The monastery's origins date to 1158, when the Lords of Montagut y de Albá donated the village of Santes Creus to the monks of Valdaura. The papal decree that was required to establish a monastery was made by Pope Alexander II, and construction of the monastery began in 1174. The complex was completed in 1225.
King Peter III of Aragon chose to be buried in the Monastery of Santes Creus, as did his son James II (1276–1285) and his wife, Blanche of Anjou. James II had a section of the abbey turned royal rooms, the original Romanesque cloister rebuilt in the Gothic style of the 13th century, and a dome added to the church's crossing. The walls were built under King Peter IV. From the time of Peter IV, the royal favour was transferred to the Monastery of Poblet.
The monastic complex continued to expand during the 17th and 18th century, until, following the Ecclesiastical Confiscations of Mendizábal in 1835, the Cistercians left and building activities ceased. The monastery was declared a national monument in 1921.
The complex, built in accordance with Cistercian principles, included a church, a cloister, chapter house and dormitory. There were also a refectory, parlor, and scriptorium (writing hall). The complex is built in honey coloured stone, and the main buildings, including the church, have rooflines finished with crenellations.
The church, started in 1174, was finished around 1225. It was consecrated in 1211. It has a Latin cross plan, with a nave and lower aisles of six bays. The arms of the transept, which are the same width as the nave, each end in an apsidal chapel which is barely visible from the exterior. The chancel is rectangular, ending in the presbytery. The crossing is surmounted by a dome raised on a tall octagonal drum in Gothic style, and topped by a Baroque lantern.
The main façade has a Romanesque portal from the 12th century, surmounted by a large Gothic stained glass window. The apse is characterized by a rose window and, below, three small ogival windows, which are now hidden behind the high altar in the interior.
Each bay of the interior has a quadripartite vault, between broad, slightly pointed arches rising from square piers.
As in many other Cistercian churches, the interior has no decoration, aside from the tombs and the altarpiece by Josep Tremulles, dating to 1640.
The sepulchre of King Peter III was executed from 1291 to 1307 by Bartomeu de Gerona, and looks richer than those of his son (and commissioner of the work), James II, and of the latter's wife, Blanche of Naples. It consists of an urn surrounded by the images of saints, placed over a red porphyry Roman bath brought here by admiral Roger de Lauria.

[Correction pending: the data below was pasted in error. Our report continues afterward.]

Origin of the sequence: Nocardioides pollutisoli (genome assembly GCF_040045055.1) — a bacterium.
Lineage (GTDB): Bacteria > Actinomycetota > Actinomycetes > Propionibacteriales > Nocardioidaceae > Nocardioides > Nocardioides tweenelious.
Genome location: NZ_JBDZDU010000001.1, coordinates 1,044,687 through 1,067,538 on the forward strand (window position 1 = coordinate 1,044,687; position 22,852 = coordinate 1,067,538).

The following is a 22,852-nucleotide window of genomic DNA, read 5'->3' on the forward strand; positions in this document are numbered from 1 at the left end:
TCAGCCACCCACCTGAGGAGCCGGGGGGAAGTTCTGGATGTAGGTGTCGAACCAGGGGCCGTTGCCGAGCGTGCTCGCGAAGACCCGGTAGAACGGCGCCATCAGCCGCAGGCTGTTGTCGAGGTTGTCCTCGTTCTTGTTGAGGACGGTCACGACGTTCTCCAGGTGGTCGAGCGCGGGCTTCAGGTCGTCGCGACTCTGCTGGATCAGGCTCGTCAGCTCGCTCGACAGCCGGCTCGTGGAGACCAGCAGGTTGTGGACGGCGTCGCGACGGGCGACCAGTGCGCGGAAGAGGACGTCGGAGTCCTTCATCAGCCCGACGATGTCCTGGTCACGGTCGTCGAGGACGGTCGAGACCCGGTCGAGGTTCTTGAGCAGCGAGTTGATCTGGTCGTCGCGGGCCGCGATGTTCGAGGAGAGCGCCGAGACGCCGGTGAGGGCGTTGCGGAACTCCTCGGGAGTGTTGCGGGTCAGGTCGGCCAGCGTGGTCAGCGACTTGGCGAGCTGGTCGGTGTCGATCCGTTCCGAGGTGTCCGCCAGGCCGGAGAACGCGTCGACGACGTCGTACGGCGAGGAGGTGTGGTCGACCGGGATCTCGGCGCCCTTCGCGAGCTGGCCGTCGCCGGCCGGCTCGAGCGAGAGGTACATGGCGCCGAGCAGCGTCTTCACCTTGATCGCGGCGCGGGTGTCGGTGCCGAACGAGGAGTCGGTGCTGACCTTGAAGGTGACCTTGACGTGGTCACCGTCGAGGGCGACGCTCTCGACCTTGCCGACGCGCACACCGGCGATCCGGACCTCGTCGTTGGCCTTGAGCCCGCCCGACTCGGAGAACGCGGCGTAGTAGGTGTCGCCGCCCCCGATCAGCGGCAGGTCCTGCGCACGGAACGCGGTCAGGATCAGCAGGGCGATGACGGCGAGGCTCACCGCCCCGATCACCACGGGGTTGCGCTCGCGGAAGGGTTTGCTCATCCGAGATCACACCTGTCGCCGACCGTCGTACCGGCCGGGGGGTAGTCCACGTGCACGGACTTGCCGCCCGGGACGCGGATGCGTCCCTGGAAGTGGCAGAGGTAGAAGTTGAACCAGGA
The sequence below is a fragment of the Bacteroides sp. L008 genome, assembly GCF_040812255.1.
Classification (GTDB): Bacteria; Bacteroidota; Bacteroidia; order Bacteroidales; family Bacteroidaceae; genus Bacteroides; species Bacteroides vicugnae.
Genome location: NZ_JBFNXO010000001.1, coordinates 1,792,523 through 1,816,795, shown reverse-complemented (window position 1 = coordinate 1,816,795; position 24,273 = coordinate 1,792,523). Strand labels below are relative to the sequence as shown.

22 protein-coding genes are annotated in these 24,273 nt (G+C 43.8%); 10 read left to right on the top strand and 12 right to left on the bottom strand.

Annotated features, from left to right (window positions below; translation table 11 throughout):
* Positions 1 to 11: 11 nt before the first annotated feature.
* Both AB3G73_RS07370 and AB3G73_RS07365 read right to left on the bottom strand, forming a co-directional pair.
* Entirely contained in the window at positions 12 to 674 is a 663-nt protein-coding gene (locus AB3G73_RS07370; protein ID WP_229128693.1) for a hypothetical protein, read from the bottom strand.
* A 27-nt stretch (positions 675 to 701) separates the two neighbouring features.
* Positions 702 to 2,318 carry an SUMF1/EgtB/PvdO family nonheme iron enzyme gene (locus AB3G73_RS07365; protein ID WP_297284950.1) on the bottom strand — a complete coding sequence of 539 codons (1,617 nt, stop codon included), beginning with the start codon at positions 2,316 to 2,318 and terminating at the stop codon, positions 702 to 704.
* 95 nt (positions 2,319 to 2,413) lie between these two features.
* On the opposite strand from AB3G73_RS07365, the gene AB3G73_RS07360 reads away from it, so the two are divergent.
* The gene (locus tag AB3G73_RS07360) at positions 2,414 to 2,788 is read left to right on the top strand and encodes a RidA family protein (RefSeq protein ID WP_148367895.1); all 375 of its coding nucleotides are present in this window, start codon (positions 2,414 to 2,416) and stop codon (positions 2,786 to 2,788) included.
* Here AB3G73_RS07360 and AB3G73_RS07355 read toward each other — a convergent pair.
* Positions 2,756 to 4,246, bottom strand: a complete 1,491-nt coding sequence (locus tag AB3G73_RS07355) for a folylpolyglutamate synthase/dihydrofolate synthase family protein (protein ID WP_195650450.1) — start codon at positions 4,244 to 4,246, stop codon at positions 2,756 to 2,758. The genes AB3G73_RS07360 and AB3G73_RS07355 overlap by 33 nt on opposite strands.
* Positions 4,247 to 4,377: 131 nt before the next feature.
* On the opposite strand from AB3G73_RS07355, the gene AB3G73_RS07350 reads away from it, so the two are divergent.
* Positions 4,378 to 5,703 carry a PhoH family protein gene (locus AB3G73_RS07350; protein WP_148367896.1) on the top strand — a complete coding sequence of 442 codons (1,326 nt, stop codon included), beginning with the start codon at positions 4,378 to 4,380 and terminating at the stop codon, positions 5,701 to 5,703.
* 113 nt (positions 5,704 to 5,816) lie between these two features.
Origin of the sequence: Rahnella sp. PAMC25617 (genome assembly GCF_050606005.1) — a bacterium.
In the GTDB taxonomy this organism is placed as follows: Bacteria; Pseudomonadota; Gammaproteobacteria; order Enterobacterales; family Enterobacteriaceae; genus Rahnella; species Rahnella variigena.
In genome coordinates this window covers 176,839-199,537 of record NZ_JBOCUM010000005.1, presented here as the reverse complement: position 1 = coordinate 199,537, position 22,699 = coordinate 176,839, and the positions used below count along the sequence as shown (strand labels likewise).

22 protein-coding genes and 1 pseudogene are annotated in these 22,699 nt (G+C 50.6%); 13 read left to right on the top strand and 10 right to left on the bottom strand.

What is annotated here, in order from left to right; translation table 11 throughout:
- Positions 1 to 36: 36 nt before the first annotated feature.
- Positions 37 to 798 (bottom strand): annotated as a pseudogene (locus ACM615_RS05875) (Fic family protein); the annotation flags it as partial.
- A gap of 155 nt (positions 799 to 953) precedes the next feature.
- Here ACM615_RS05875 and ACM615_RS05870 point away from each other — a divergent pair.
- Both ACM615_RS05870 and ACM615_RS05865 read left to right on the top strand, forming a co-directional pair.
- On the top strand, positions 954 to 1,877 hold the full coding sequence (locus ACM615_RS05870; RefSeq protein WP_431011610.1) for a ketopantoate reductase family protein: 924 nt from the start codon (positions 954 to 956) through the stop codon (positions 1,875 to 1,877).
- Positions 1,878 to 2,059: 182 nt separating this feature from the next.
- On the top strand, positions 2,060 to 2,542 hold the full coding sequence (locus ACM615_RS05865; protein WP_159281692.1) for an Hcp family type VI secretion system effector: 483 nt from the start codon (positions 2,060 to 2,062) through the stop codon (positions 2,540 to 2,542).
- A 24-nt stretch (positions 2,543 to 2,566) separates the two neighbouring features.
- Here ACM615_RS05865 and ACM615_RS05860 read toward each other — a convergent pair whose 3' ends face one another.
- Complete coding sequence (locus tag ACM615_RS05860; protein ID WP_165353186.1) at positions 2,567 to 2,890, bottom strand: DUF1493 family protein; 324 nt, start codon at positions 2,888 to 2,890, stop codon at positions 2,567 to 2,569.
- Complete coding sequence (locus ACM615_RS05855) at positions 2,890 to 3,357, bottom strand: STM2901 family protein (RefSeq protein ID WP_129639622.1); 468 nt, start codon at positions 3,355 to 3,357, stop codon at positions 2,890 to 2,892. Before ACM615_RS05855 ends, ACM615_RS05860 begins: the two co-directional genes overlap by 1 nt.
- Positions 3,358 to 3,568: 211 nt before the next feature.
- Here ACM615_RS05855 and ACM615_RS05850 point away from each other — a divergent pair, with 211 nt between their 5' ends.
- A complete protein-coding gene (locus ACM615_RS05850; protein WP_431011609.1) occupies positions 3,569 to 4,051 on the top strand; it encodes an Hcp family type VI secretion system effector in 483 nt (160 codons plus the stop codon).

The mausoleum of James II and his wife Blanche was created by Bertrán Riquer in 1313-1315. The tombs are in marble, with portraits of the two monarchs, wearing Cistercian attires, lying on the two slopes of the sepulchre's top.
The original cloister was a Romanesque structure, dating to the late 12th-early 13th century. All that remains of the first cloister is a hexagonal central shrine, containing the laundry
By request of King James II, the original cloister was largely demolished and replaced by a Gothic cloister designed by the English master Reynard of Fonoll, whose work was continued by his disciple Guillem de Seguer. The style of tracery which fills the upper parts of each ogival opening in the cloister arcade varies from English Geometric to Catalan in design. The clustered columns have highly ornamented capitals with foliate, animal and human figures, as well as biblical scenes. Recesses in the walls house tombs of several Catalan noblemen, and show remains of paintings, one representing the Annunciation.
The cloister can be accessed from the monastery's external square through the Porta de l'Assumpta or Porta Reial ("Royal Gate"), a Romanesque portal.
Chapter house and dormitory
The chapter house follows the typical design of the Cistercian monasteries, being located in the center of the cloister's eastern wing and separated from the sacristy by the end of the church's transept. The orientation of the room admits the morning light through three windows opening in the eastern wall. The entrance from the cloister is through a Romanesque portal framed on either side by a large mullioned window of equal height, the three openings forming a triple arcade. The hall has a square plan, divided into nine cross vaulted sections by four central columns.
The dormitory is a large (c. 46 x 11 m), undecorated hall without any partitions for the monks, who, initially slept on straw mattresses lying on the floor. The wooden rafters are supported on a series of ogival stone arches that spring from corbels in the side walls.
- Del Arco, Ricardo (1945). Tombs of the Royal House of Aragon. Madrid: Instituto Jerónimo Zurita. National Research Council.
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